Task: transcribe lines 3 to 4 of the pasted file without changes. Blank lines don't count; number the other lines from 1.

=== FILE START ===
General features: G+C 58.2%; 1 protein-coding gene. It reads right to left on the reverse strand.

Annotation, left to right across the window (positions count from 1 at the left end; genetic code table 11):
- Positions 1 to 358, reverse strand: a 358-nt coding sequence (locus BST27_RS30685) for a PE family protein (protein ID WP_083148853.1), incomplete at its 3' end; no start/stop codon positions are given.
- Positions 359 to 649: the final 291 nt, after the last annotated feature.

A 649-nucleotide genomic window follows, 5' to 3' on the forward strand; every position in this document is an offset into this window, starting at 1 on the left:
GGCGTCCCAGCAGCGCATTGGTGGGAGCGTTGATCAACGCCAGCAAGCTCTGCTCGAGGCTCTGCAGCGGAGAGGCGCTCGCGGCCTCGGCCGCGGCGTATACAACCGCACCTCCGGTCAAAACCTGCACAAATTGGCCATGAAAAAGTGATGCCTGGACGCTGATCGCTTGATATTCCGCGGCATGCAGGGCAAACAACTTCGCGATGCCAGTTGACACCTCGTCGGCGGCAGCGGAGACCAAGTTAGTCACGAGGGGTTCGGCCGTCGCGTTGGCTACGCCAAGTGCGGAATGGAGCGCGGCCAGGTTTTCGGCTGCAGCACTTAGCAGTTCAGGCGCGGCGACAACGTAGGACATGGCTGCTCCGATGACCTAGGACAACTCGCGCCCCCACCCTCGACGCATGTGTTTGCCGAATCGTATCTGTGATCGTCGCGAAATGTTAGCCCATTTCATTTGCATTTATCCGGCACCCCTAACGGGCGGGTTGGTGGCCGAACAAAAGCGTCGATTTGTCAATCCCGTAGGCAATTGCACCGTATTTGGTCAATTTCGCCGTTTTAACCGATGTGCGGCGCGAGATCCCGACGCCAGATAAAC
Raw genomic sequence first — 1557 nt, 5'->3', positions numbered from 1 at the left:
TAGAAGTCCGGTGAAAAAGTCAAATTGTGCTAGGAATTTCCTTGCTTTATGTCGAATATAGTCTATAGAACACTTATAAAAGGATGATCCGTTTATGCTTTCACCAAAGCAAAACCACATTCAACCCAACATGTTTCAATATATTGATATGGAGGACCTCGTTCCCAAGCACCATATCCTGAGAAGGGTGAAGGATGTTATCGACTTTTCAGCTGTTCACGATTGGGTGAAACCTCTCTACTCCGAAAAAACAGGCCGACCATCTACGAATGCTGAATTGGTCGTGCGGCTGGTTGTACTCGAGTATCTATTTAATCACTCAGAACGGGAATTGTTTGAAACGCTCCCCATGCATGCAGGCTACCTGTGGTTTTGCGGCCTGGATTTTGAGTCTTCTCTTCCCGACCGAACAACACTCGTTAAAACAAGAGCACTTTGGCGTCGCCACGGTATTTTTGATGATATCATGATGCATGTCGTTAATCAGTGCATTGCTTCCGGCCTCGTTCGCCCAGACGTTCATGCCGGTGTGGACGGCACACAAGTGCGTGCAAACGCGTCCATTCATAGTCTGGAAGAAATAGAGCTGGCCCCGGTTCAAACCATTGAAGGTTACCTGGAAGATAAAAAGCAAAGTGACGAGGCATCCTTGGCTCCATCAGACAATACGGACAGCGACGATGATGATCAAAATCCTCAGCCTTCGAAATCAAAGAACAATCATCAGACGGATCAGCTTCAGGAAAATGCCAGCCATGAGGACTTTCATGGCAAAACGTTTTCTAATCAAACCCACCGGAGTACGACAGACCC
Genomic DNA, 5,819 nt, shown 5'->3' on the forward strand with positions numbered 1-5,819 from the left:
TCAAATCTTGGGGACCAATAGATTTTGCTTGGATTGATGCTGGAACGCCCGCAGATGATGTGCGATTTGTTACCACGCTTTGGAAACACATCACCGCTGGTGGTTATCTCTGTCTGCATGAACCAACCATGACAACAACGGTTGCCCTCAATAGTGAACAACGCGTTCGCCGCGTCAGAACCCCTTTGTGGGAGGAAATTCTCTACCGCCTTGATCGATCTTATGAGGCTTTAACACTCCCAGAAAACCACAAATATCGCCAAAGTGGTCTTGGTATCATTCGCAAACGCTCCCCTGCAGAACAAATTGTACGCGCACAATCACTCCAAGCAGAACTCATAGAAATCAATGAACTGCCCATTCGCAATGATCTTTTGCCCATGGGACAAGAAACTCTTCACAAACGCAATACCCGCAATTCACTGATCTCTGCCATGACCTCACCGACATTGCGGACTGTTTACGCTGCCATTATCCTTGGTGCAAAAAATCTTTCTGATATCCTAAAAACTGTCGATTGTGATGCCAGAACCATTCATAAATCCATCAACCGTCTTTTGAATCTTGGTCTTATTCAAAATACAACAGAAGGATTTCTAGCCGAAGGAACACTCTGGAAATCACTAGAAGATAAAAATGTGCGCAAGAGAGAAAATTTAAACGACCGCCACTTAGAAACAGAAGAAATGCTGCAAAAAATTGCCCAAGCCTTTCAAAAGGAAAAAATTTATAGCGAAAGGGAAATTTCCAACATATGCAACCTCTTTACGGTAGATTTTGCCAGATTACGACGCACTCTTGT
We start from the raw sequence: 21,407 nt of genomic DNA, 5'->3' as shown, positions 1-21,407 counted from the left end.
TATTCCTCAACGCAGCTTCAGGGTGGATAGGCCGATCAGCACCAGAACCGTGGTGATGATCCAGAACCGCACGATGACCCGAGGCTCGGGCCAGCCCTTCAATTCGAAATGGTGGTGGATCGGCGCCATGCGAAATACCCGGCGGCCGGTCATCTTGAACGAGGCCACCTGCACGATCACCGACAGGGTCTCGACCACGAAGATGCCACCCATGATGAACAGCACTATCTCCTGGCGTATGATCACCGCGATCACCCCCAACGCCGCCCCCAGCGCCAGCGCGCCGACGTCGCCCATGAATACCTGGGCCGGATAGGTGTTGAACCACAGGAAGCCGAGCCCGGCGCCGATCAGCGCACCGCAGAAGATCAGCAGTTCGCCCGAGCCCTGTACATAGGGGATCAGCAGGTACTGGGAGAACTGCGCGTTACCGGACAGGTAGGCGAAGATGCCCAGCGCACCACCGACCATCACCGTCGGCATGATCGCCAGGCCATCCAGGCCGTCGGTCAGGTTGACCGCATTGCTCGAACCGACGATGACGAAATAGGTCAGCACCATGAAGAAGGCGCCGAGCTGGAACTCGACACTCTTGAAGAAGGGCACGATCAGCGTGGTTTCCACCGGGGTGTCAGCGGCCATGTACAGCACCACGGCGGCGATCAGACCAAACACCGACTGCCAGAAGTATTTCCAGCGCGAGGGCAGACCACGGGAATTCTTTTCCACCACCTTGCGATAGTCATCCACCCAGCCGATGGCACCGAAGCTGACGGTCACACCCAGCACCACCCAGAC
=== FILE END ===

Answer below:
- Positions 1 to 358, reverse strand: a 358-nt coding sequence (locus BST27_RS30685) for a PE family protein (protein ID WP_083148853.1), incomplete at its 3' end; no start/stop codon positions are given.
- Positions 359 to 649: the final 291 nt, after the last annotated feature.